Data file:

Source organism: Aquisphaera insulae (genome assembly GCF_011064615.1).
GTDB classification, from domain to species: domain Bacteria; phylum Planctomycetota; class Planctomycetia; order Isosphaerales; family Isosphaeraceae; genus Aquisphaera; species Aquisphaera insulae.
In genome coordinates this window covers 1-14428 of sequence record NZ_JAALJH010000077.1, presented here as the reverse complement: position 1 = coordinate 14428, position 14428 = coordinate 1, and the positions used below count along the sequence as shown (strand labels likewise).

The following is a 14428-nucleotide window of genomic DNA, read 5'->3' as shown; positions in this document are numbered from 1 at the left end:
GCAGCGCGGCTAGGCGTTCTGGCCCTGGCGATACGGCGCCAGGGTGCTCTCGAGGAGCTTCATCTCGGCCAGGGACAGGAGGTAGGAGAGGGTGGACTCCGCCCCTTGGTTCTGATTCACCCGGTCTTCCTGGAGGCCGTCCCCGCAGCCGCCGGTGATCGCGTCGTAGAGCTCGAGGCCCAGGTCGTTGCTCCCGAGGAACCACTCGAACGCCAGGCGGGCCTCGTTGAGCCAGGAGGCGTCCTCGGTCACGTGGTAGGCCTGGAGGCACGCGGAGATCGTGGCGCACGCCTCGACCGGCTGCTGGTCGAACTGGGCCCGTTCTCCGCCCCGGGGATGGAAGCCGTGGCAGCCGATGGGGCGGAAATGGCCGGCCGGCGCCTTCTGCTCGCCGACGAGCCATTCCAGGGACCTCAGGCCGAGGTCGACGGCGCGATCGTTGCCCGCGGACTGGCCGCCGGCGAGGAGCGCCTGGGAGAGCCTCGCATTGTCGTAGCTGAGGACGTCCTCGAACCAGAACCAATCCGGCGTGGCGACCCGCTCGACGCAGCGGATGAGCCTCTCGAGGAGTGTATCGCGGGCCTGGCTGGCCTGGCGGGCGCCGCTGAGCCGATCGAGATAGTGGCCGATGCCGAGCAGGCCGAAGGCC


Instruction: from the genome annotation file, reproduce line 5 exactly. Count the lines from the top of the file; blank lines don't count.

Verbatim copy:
GCAGCGCGGCTAGGCGTTCTGGCCCTGGCGATACGGCGCCAGGGTGCTCTCGAGGAGCTTCATCTCGGCCAGGGACAGGAGGTAGGAGAGGGTGGACTCCGCCCCTTGGTTCTGATTCACCCGGTCTTCCTGGAGGCCGTCCCCGCAGCCGCCGGTGATCGCGTCGTAGAGCTCGAGGCCCAGGTCGTTGCTCCCGAGGAACCACTCGAACGCCAGGCGGGCCTCGTTGAGCCAGGAGGCGTCCTCGGTCACGTGGTAGGCCTGGAGGCACGCGGAGATCGTGGCGCACGCCTCGACCGGCTGCTGGTCGAACTGGGCCCGTTCTCCGCCCCGGGGATGGAAGCCGTGGCAGCCGATGGGGCGGAAATGGCCGGCCGGCGCCTTCTGCTCGCCGACGAGCCATTCCAGGGACCTCAGGCCGAGGTCGACGGCGCGATCGTTGCCCGCGGACTGGCCGCCGGCGAGGAGCGCCTGGGAGAGCCTCGCATTGTCGTAGCTGAGGACGTCCTCGAACCAGAACCAATCCGGCGTGGCGACCCGCTCGACGCAGCGGATGAGCCTCTCGAGGAGTGTATCGCGGGCCTGGCTGGCCTGGCGGGCGCCGCTGAGCCGATCGAGATAGTGGCCGATGCCGAGCAGGCCGAAGGCC